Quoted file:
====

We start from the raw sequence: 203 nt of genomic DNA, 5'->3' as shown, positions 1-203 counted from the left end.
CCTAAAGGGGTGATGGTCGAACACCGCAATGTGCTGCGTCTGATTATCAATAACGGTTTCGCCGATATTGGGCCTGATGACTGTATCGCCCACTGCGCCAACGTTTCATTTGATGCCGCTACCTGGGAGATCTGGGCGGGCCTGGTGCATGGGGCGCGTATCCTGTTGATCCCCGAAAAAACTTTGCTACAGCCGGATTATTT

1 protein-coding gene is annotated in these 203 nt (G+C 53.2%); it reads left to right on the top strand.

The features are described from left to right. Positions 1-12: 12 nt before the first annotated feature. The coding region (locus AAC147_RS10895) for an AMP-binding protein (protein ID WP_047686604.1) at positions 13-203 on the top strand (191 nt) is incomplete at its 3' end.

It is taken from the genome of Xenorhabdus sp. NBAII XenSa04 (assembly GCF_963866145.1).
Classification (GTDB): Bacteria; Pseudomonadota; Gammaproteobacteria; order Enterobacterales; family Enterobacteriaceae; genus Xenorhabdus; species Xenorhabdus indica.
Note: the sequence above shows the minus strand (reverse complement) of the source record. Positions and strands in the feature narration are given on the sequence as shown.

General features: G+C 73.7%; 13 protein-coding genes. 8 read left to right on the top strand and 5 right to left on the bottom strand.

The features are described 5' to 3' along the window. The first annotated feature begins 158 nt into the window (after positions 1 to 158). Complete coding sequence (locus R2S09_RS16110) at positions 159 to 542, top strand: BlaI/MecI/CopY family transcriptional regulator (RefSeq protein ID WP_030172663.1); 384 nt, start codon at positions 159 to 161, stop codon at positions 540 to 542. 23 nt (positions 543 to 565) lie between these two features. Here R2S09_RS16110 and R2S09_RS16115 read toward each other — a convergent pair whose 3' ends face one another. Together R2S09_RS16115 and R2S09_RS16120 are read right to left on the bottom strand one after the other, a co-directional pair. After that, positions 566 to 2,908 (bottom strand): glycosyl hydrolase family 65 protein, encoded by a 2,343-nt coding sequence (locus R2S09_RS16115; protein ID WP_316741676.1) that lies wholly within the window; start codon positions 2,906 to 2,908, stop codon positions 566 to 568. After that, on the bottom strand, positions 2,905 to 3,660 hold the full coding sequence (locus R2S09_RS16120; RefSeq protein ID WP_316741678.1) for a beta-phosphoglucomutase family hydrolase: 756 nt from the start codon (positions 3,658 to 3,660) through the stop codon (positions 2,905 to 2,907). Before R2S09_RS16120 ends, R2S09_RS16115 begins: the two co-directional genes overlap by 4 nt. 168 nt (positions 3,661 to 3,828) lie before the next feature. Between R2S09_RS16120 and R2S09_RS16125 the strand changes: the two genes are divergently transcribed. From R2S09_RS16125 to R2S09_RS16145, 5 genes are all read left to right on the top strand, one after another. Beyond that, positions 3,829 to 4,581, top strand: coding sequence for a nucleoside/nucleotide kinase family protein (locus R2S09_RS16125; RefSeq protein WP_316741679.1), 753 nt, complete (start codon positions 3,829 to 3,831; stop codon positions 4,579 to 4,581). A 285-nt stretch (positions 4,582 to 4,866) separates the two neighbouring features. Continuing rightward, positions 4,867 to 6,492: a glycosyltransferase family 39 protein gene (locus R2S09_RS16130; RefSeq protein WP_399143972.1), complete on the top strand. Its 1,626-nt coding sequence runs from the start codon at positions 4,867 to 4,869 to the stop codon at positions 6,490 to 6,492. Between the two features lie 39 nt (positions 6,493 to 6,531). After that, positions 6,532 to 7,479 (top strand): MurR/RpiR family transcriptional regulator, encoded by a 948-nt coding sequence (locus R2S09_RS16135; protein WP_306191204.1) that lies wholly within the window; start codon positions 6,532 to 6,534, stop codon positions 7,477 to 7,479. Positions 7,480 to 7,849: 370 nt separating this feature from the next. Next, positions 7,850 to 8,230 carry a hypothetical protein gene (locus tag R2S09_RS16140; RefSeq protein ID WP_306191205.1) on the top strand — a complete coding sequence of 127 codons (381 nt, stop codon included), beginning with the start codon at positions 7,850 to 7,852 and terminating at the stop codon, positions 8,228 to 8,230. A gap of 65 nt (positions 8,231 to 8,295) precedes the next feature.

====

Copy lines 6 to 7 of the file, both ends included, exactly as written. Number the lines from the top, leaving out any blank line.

Classification (GTDB): Bacteria; Pseudomonadota; Gammaproteobacteria; order Enterobacterales; family Enterobacteriaceae; genus Xenorhabdus; species Xenorhabdus indica.
Note: the sequence above shows the minus strand (reverse complement) of the source record. Positions and strands in the feature narration are given on the sequence as shown.